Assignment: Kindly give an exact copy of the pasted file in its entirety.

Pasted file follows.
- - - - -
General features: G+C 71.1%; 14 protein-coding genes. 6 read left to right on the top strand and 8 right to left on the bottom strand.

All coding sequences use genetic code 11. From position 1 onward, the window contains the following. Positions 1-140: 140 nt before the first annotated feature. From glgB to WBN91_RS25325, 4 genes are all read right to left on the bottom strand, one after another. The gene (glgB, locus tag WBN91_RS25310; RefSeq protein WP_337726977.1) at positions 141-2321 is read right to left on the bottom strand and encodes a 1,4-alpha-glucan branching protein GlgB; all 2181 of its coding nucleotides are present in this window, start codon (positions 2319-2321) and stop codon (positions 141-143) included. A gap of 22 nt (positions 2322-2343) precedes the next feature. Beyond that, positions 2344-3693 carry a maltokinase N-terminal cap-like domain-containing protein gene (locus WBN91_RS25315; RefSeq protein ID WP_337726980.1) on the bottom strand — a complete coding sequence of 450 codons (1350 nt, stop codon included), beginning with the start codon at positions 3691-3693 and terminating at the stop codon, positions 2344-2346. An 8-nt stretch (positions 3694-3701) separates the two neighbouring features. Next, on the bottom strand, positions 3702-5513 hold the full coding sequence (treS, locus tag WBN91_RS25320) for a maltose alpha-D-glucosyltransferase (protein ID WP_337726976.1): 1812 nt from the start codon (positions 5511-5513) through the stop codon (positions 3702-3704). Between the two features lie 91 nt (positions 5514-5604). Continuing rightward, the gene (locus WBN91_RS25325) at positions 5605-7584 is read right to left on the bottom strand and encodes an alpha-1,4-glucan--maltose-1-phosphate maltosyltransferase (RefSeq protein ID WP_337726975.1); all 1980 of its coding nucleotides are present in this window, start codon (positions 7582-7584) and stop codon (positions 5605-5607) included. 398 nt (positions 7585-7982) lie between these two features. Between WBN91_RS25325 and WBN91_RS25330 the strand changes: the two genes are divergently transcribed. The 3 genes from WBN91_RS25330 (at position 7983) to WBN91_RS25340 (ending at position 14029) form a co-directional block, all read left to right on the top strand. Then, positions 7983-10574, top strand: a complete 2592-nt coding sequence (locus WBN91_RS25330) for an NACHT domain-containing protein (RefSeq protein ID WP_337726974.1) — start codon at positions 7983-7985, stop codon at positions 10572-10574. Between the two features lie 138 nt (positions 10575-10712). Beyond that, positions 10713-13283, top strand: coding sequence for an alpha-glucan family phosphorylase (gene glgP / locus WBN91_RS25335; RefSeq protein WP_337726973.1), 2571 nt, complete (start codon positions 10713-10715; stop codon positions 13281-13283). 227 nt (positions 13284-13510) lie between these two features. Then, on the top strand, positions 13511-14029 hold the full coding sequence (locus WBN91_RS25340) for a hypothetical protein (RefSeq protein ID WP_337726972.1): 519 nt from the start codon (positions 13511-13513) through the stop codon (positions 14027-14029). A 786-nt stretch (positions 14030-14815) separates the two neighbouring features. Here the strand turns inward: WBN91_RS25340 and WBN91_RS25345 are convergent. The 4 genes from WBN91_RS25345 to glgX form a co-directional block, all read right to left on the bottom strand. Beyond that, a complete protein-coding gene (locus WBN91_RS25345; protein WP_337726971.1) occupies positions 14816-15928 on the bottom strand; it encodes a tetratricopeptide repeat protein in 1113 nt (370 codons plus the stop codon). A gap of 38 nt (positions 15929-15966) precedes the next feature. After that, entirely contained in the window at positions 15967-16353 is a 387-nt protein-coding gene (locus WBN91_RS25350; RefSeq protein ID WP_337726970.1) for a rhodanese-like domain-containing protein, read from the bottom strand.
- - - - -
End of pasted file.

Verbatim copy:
General features: G+C 71.1%; 14 protein-coding genes. 6 read left to right on the top strand and 8 right to left on the bottom strand.

All coding sequences use genetic code 11. From position 1 onward, the window contains the following. Positions 1-140: 140 nt before the first annotated feature. From glgB to WBN91_RS25325, 4 genes are all read right to left on the bottom strand, one after another. The gene (glgB, locus tag WBN91_RS25310; RefSeq protein WP_337726977.1) at positions 141-2321 is read right to left on the bottom strand and encodes a 1,4-alpha-glucan branching protein GlgB; all 2181 of its coding nucleotides are present in this window, start codon (positions 2319-2321) and stop codon (positions 141-143) included. A gap of 22 nt (positions 2322-2343) precedes the next feature. Beyond that, positions 2344-3693 carry a maltokinase N-terminal cap-like domain-containing protein gene (locus WBN91_RS25315; RefSeq protein ID WP_337726980.1) on the bottom strand — a complete coding sequence of 450 codons (1350 nt, stop codon included), beginning with the start codon at positions 3691-3693 and terminating at the stop codon, positions 2344-2346. An 8-nt stretch (positions 3694-3701) separates the two neighbouring features. Next, on the bottom strand, positions 3702-5513 hold the full coding sequence (treS, locus tag WBN91_RS25320) for a maltose alpha-D-glucosyltransferase (protein ID WP_337726976.1): 1812 nt from the start codon (positions 5511-5513) through the stop codon (positions 3702-3704). Between the two features lie 91 nt (positions 5514-5604). Continuing rightward, the gene (locus WBN91_RS25325) at positions 5605-7584 is read right to left on the bottom strand and encodes an alpha-1,4-glucan--maltose-1-phosphate maltosyltransferase (RefSeq protein ID WP_337726975.1); all 1980 of its coding nucleotides are present in this window, start codon (positions 7582-7584) and stop codon (positions 5605-5607) included. 398 nt (positions 7585-7982) lie between these two features. Between WBN91_RS25325 and WBN91_RS25330 the strand changes: the two genes are divergently transcribed. The 3 genes from WBN91_RS25330 (at position 7983) to WBN91_RS25340 (ending at position 14029) form a co-directional block, all read left to right on the top strand. Then, positions 7983-10574, top strand: a complete 2592-nt coding sequence (locus WBN91_RS25330) for an NACHT domain-containing protein (RefSeq protein ID WP_337726974.1) — start codon at positions 7983-7985, stop codon at positions 10572-10574. Between the two features lie 138 nt (positions 10575-10712). Beyond that, positions 10713-13283, top strand: coding sequence for an alpha-glucan family phosphorylase (gene glgP / locus WBN91_RS25335; RefSeq protein WP_337726973.1), 2571 nt, complete (start codon positions 10713-10715; stop codon positions 13281-13283). 227 nt (positions 13284-13510) lie between these two features. Then, on the top strand, positions 13511-14029 hold the full coding sequence (locus WBN91_RS25340) for a hypothetical protein (RefSeq protein ID WP_337726972.1): 519 nt from the start codon (positions 13511-13513) through the stop codon (positions 14027-14029). A 786-nt stretch (positions 14030-14815) separates the two neighbouring features. Here the strand turns inward: WBN91_RS25340 and WBN91_RS25345 are convergent. The 4 genes from WBN91_RS25345 to glgX form a co-directional block, all read right to left on the bottom strand. Beyond that, a complete protein-coding gene (locus WBN91_RS25345; protein WP_337726971.1) occupies positions 14816-15928 on the bottom strand; it encodes a tetratricopeptide repeat protein in 1113 nt (370 codons plus the stop codon). A gap of 38 nt (positions 15929-15966) precedes the next feature. After that, entirely contained in the window at positions 15967-16353 is a 387-nt protein-coding gene (locus WBN91_RS25350; RefSeq protein ID WP_337726970.1) for a rhodanese-like domain-containing protein, read from the bottom strand.